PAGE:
The percussive blast from a howitzer left me deafened and disoriented. I scrambled to regain my senses and what was left of my men, and pushed forward to re-fortify the hotly contested capture point that had been fought over for the better part of 30 minutes. With only a handful of riflemen and a single anti-tank gun, the odds were clearly not in my favor. I still had a minute or so before my Sherman took to the battlefield, but the game clock was winding down, making the next five minutes the most important of the entire match. As I positioned my troops, manning machine guns that were picked up from fallen comrades, laying razor wire to halt the advance of enemy troops, and hiding my anti-tank gun in the hedge grove just behind my forces, I’d hoped that I would draw my opponent’s colossal tank into the opening where it could be shelled by my bazooka-toting infantry and that hidden AT-battery. But in war, the battlefield is ever changing, and any counter-attack that is planned for always has the possibility of not going exactly as intended. That certainly was the case here.
As I saw my foe’s ground troops rush over the hill like a uncompromising riptide, I braced for what I knew would be my final stand. Forces exhausted, beaten, and bloody, we fought on; using every ability given to me, I played my cards the best I could. I had even managed to buy enough time for my Sherman to deploy and make it to the capture area. I saw the enemy’s tank on the horizon; I knew what I was going to do to take it out. But as I readied my army, I noticed my own tank explode in a bombastic display of the heart-dropping fireworks. And then I noticed a similar explosion coming from the building where I had garrisoned some of my paratroopers. Scrolling frantically to where I thought the shots were coming from, I noticed that somehow I had been flanked by two separate armor units, turning the enemy tank count from one, into three. As the German’s armor rolled in on me, I knew it was a lost cause. But all I had to do was hold the point just a little longer — another 2 minutes, and I’d win. But then an artillery strike was called down on my sad, broken forces and it obliterated them all. I had lost.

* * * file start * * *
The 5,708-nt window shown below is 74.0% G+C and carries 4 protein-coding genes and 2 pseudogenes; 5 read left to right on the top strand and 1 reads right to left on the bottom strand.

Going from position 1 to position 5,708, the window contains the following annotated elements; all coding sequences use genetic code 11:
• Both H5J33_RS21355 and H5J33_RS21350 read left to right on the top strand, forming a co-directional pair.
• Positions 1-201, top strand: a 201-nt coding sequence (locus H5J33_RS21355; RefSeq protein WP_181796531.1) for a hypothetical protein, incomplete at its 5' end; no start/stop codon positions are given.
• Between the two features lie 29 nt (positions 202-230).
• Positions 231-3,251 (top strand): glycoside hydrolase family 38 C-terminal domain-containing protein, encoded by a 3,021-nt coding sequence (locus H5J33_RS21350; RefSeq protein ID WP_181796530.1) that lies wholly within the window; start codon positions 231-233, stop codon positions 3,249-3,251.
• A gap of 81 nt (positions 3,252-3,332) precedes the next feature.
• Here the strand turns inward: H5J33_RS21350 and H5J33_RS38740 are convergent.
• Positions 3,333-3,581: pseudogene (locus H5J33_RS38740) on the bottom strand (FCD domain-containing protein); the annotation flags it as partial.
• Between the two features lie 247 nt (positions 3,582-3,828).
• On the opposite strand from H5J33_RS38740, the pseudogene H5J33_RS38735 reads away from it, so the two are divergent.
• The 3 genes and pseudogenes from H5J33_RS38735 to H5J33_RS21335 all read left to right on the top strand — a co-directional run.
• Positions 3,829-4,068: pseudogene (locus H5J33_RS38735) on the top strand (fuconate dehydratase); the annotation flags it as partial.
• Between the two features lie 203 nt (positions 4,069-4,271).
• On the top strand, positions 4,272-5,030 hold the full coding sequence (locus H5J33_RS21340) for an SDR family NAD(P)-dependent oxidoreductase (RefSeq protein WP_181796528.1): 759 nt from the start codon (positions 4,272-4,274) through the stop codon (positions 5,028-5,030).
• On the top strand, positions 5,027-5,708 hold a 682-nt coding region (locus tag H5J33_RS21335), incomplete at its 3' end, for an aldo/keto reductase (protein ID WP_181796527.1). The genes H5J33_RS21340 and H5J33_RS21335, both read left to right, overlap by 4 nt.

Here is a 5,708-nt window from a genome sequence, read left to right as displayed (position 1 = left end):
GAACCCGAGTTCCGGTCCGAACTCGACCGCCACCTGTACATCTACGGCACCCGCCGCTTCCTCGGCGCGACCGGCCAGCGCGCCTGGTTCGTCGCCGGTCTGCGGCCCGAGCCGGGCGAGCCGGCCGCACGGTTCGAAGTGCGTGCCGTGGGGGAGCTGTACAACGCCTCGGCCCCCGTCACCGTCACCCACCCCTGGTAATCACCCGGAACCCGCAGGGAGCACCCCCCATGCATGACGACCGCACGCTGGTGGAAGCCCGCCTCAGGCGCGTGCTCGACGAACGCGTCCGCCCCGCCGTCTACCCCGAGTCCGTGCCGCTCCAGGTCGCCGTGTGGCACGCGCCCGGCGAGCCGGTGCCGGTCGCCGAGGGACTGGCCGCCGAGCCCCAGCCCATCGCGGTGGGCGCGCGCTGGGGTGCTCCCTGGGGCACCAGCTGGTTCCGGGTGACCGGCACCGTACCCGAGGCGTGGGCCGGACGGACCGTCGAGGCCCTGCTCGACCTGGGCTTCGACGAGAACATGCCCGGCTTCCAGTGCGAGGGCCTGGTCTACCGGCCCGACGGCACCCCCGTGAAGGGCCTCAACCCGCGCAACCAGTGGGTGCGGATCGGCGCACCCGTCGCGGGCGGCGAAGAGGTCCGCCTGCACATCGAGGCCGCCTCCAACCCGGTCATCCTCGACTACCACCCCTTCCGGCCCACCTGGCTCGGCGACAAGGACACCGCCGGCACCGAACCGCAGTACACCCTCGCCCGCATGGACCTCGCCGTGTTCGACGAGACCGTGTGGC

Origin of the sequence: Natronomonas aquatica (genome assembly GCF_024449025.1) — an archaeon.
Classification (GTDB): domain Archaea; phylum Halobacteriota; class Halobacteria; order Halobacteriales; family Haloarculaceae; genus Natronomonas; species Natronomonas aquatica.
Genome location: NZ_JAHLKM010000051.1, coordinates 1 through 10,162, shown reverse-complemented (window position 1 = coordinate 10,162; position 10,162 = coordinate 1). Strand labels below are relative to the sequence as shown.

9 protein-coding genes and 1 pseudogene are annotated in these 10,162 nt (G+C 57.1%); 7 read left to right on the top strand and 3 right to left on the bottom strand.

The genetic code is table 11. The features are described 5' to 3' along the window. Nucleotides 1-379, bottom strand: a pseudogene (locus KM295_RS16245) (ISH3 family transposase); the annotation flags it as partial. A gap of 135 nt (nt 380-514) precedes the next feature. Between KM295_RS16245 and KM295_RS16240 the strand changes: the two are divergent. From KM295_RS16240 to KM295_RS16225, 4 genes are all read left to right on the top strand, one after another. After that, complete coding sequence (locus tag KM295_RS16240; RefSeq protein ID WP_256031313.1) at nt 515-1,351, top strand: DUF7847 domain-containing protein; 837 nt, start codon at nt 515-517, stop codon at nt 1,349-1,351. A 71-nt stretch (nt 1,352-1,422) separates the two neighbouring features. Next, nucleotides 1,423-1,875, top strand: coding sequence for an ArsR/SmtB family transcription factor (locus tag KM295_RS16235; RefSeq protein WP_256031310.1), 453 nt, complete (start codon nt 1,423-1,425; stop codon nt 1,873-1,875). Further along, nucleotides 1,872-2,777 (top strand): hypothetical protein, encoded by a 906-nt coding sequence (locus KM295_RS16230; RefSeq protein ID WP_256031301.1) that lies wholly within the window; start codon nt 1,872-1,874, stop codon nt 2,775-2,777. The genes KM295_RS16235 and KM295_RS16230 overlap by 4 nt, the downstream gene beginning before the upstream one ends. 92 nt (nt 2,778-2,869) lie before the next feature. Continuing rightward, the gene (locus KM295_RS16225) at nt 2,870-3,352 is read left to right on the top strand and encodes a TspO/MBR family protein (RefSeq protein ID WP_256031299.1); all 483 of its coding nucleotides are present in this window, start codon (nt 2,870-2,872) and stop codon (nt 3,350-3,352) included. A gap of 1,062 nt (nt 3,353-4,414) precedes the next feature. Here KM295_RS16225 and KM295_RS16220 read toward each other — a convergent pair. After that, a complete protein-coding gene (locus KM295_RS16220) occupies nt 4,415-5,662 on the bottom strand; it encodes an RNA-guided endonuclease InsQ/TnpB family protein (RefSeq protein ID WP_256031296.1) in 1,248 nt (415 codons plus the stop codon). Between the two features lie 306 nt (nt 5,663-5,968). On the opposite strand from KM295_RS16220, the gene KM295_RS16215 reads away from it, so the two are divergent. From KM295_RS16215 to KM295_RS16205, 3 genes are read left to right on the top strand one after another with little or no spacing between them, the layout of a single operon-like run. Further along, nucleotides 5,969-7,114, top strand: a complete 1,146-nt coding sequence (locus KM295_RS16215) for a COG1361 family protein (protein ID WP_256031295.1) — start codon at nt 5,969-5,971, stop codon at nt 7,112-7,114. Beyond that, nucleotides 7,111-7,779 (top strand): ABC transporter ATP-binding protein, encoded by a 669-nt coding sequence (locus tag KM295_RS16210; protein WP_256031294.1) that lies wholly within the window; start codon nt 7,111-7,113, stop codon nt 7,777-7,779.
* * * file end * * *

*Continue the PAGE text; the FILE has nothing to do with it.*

Company of Heroes 2: The Western Front Armies has piles of these moments just waiting to be experienced in its standalone multiplayer endeavor that focuses on the game’s two newest factions, the US and Germany’s Oberkommando West forces. Essentially, Relic has gone back to COH2’s multiplayer and taken a long, hard look at what worked and what didn’t. And while Company of Heroes 2 gave way to some wildly unbalanced and thereby almost completely broken MP, the Western Front Armies damn near wipes the slate clean and gives us a retooled, focused effort that emphasizes balance and new units as much as it does harrowing victories and crushing defeats.
It’s evident from our review of Company of Heroes 2 that we believed it to be a fantastic sequel to an already wonderful game. In fact, we felt it was the better of the two mainline games, what with its bevy of enhancements and new features. That being said, despite how compelling COH2‘s story was, the multiplayer left something to be desired if for nothing else than because of the omission of a playable US military faction. Enter The Western Front Armies, a standalone DLC that focuses on refining the multiplayer experience by completely forgoing a single player campaign. In this pseudo-expansion, we get two new factions and a host of improvements. Let’s take a look at what all is included in this package.
Breaking down the two new armies, we first have the US forces. Right when a match starts, players will notice what makes the Americans differ from the Oberkommandos; their base structures are pre-built. Meaning to say, the US faction is given everything they need to hit the ground running right from the get-go. While this might initially seem unfair, or even over-powered, how units are ultimately brought into play is where we see the scale tip back in the favor of balance. (More on that later.) Officers are one of the defining aspects of the American army. They are essentially what allow players to advance their tech trees — so without them, folks won’t be able to summon certain infantry units, artillery or armored vehicles to the battlefield. In this, playing the US is a delicate blend of offense and defense, as they can quickly grab points in the early goings, but can’t all-out blitzkrieg opponents with heavy-hitting units and vehicles all that quickly. This equates to a unique experience in the opening segments of any match between the US and Oberkommandos, since their styles of play are quite polarizing.